Makeover - How to Paint a Rolltop Bath

August 01, 2016

You may have realised that I love a rolltop bath. Love love love them. I mean, I named this blog after them. The Americans call them 'clawfoot tubs' but Roses & Clawfoots just didn't have the same ring to it. I get asked all the time on Instagram if we painted our bath. We did. And how we did it. I wrote a bit about it on the last house update post {here} and talked about painting our old rolltop in our last bathroom {here}. But for now I thought I'd recap and make it a bit easier to find for everyone.

There are two main types of rolltop baths - those made from plastic and those made from cast iron. We've had experience with both. The cast iron baths are the 'real deal' if you like, and classic. They hold the heat in when you're sinking into your hot bath. However they're ridiculously heavy {getting our old bath up a flight of stairs nearly killed Ben, my Dad and his brother!} and they're more expensive. The inside of them is also likely to be enamel which can react to cleaning products and be a pain to maintain. Plastic baths tend to be a lot cheaper, are more lightweight and easy to move and easier to clean. If you paint them well - you can barely tell the difference once in a bathroom.

For our current bathroom we picked up this bath from eBay, it's from the Heritage range of  and is plastic rather than cast iron. It was white to start with but we knew we wanted to paint it a dark grey. 

To paint a plastic bath: you'll need to use a primer first. We use this one to coat everywhere that you want to paint. Once it's dry you can paint on your colour. Use eggshell paint. We needed two coats and used Farrow & Ball Eggshell paint in Plummett. You'll only need a small tin. 

To paint a cast iron bath: You shouldn't need to prime it, most baths come pre-primed so you should be able to use eggshell paint straight onto it. 

Don't layer it on too thickly and use a brush for best results.

You can decide if you want to paint the feet the same colour, a contrasting colour or leave them as they come. In our last bathroom we painted the bath and feet the same colour, in this one we've left them black for now as they came but I'm planning on painting them either white or the same grey as the bath. I don't think the black is quite right.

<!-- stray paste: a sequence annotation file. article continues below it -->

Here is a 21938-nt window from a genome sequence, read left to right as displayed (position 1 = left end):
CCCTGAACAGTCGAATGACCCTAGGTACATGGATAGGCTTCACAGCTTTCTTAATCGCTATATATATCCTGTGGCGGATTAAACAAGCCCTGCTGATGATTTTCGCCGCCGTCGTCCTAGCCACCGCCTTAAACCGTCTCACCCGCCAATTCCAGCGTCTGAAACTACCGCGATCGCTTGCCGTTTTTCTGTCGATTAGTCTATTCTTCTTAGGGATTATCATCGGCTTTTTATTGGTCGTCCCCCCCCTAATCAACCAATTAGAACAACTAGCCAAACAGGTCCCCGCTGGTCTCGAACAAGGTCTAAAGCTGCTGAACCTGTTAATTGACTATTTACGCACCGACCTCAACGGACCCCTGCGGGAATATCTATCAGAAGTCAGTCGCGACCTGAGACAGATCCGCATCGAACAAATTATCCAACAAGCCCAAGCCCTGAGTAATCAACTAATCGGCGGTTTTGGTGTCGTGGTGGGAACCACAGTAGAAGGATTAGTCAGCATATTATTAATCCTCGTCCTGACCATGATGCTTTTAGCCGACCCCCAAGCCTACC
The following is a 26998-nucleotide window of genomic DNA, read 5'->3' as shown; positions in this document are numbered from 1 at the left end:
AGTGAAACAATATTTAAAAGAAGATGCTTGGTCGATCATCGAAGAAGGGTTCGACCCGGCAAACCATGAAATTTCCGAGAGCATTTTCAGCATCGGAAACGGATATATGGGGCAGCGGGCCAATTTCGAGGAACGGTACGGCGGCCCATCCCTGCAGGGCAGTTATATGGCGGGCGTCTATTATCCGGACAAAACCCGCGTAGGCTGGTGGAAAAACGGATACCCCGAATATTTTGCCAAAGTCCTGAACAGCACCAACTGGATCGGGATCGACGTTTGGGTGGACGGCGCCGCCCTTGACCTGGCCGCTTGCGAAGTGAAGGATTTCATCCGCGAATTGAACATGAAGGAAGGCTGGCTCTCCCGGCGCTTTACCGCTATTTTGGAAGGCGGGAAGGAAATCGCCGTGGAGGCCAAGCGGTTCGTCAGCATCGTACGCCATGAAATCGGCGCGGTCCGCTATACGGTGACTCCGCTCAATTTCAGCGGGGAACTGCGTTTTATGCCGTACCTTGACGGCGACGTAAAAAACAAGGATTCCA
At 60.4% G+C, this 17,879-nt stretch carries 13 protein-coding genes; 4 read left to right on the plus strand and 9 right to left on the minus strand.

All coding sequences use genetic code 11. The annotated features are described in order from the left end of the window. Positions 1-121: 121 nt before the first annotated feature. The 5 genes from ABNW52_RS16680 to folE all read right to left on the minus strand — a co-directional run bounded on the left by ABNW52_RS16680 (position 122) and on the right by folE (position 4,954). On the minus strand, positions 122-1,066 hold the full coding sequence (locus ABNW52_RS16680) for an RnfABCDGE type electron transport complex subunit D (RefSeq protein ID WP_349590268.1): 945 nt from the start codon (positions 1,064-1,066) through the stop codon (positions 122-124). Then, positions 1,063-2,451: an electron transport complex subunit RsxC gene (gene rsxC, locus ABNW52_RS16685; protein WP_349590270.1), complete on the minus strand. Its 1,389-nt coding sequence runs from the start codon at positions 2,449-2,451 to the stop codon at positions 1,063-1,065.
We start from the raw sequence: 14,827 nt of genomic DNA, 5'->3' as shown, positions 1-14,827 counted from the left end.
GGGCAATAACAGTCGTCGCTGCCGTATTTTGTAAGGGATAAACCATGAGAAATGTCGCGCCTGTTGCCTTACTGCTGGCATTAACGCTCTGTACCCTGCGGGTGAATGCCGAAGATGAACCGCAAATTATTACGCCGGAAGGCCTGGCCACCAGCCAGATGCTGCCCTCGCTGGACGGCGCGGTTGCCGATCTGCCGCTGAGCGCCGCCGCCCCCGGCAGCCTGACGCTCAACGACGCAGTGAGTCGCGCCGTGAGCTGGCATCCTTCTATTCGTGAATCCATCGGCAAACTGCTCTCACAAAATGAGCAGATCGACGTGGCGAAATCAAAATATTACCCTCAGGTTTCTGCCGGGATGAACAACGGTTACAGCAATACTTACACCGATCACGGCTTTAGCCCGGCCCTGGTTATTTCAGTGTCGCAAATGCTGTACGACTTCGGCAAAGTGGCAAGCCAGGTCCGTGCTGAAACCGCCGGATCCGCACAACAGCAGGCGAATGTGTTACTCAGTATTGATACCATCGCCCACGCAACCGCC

I was tempted with a pink bath originally! But as we've got a pink sink unit {here} the grey was better for a contrast and a bit more classic.

That's pretty much it! We've got another bath sitting in our spare room for when we get round to splitting the large front bedroom and creating an en-suite. That's a cast iron one {with dolphins painted on it right now...} which is pretty rusty. I'll do the DIY post on that make-over when we get round to it! Oh and a little note about pricing. We've never paid more than £200 for a rolltop bath but all three of ours have been bought through eBay and driving across the country to pick them up! Two have come from the Cotswolds and one from Kent so it's worth looking on there.

The bathroom is nearly finished, we just need to find and fit a towel rail in here. Full post coming soon!

R <3 xx 

a photo from our old bathroom:

You Might Also Like


  1. Hello :-)

    Love this blog post- I picked up our rolltop this morning and it is currently midnight blue... lovely! I have picked out my F&B paint and just wondered if the 750ml tin was enough to cover your bath? Thank you x

  2. Your bathroom makeover blog is so informative.Your explanation is so impressive. Ireally like your blog keep it up.
    Tub Enclosure in Manassas VA

  3. Looking to do just this and have stumbled across your blog in the research process. Thanks for this article, very helpful! Where did you get your taps from please? x

  4. This is so useful - thank you for setting it all out so clearly!

  5. I found your explanation really helpful - I'm just about to embark on a bathroom makeover and desperate to upgrade my existing acrylic roll top bath by painting the exterior shell lemon. You mentioned that you used Farrow & Ball - was this just 'normal' paint after you applied the primer or was it a specialist acrylic based paint? Any (further!) advice would be helpful! Thank you. Lyndsey.


@rvk_loves on Instagram